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Herman Cain Defends Ben Carson: ‘House Negroes Stand Up!’

Former presidential candidate pushes back against critics using insult inspired by the slavery era

Hermain Cain came to Ben Carson’s defense on Wednesday, publishing an essay identifying himself as “a house negro” after a Michigan newspaper disparagingly identified Carson the same way.

“That’s one of the names you get called by other black people when you are a success at something, and you do not buy into ‘black group think,’ or act and say what they want you to say,” Cain wrote.

In the essay, titled “House Negroes stand up!,” Cain praised Carson’s work as U.S. Secretary of Housing and Urban Development and dismissed those who criticize him for his loyalty to President Donald Trump.

It was written in response to a column published last week by Carson’s hometown weekly newspaper, the Michigan Chronicle.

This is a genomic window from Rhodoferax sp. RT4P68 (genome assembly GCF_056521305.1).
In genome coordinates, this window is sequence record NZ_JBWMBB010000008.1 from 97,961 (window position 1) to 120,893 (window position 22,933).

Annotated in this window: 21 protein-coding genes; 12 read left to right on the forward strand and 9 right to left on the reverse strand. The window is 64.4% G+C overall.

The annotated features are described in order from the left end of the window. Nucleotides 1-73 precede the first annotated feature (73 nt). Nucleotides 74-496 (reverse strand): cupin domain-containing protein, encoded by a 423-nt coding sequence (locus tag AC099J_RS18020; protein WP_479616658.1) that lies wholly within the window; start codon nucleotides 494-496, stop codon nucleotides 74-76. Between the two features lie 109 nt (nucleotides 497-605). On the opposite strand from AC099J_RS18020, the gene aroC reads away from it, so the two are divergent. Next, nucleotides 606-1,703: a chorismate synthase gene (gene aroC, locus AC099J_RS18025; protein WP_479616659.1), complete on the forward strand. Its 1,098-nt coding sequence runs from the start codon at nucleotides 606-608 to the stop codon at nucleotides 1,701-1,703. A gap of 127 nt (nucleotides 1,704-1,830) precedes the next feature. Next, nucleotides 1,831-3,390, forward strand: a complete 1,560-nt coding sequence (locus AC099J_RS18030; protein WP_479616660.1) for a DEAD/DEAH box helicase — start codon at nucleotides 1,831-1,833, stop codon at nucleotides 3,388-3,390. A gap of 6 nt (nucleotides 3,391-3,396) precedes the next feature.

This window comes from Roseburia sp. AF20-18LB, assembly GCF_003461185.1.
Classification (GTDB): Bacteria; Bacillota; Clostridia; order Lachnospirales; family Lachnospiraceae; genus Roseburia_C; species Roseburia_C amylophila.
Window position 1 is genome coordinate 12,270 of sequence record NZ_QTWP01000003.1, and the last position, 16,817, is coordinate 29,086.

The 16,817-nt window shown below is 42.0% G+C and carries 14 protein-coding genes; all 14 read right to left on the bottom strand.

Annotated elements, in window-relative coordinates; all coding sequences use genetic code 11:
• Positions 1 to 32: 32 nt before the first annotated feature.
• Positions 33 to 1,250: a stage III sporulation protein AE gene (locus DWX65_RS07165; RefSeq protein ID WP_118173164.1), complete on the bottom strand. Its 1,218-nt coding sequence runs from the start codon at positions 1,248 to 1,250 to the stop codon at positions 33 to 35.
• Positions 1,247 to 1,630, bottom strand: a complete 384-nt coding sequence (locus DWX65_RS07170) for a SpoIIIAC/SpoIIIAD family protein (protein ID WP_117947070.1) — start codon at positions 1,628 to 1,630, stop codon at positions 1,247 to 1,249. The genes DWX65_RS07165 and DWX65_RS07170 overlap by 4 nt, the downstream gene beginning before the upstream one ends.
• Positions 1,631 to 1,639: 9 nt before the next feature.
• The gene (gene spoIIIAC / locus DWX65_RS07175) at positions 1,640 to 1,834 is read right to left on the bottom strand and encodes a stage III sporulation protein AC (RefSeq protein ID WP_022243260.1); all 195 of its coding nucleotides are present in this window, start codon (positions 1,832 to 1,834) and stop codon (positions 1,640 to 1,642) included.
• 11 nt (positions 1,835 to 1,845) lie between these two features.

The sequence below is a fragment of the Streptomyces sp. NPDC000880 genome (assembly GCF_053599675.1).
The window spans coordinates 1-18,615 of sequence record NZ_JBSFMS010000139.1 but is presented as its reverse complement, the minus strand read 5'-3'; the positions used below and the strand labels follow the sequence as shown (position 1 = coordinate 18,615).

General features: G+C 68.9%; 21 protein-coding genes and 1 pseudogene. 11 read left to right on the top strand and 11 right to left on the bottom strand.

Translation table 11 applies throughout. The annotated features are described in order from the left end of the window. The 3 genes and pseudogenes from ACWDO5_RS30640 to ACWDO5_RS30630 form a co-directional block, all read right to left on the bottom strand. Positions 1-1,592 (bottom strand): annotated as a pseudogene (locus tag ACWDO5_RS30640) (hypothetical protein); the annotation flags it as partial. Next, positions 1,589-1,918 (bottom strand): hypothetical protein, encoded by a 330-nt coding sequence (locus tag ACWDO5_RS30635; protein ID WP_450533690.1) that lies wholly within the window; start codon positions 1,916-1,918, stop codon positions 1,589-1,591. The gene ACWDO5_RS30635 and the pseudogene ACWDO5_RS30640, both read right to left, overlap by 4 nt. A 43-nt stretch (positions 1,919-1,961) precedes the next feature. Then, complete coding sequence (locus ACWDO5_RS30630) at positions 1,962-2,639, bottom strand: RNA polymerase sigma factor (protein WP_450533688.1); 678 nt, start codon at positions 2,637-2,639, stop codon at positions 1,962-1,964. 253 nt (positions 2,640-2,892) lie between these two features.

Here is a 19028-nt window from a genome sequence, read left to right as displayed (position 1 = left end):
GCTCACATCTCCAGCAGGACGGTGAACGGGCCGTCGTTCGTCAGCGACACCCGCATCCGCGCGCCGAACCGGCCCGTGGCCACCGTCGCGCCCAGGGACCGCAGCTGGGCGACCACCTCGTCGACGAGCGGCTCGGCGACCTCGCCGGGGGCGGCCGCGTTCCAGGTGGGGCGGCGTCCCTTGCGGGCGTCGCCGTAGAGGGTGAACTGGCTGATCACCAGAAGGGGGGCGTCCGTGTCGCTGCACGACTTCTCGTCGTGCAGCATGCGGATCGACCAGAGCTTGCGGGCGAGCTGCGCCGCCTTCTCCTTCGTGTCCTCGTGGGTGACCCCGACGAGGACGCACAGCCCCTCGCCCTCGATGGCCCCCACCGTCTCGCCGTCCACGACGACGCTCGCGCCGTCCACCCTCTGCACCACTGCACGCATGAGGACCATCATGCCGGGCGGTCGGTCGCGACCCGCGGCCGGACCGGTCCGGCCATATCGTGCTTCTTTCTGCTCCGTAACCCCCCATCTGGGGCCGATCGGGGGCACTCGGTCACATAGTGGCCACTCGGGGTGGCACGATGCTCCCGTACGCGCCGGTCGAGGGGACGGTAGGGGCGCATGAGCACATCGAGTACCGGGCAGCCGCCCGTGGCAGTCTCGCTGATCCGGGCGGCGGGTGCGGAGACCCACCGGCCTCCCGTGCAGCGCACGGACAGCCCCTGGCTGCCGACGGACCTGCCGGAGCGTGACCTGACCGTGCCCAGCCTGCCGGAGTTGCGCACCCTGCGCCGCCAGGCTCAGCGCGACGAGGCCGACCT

The Michigan Chronicle piece, written by senior editor Keith A. Owens, slammed Carson for refusing to denounce Trump’s comments in the immediate aftermath of the violence in Charlottesville, Virginia earlier this month. Trump’s refusal to condemn white supremacist groups was met with considerable backlash, which Carson said was “blown out of proportion.”

“Carson’s response to Trump is all the validation any Carson critic will ever need,” Owen wrote. “Because if this doesn’t show you who he is, then you may as well step on your glasses and grind them into the ground because you’re blind as a bat.”

“Gentle Dr. Ben Carson is too nice to respond to that garbage article and name-calling by the Michigan Chronicle, but I’m not!” Cain wrote.

He praised Carson for his “sacrifice and dedication” in giving up his career as a doctor to accept the position in the Trump administration. Cain went on to explain that, unlike their critics, he and Carson “do not subscribe to the black liberal backward-looking narrative of black identity politics.”

“If being called a “house Negro” is what some of us must endure for succeeding in this nation and thinking for ourselves, then let all of the “house Negroes” stand up and be counted,” he wrote.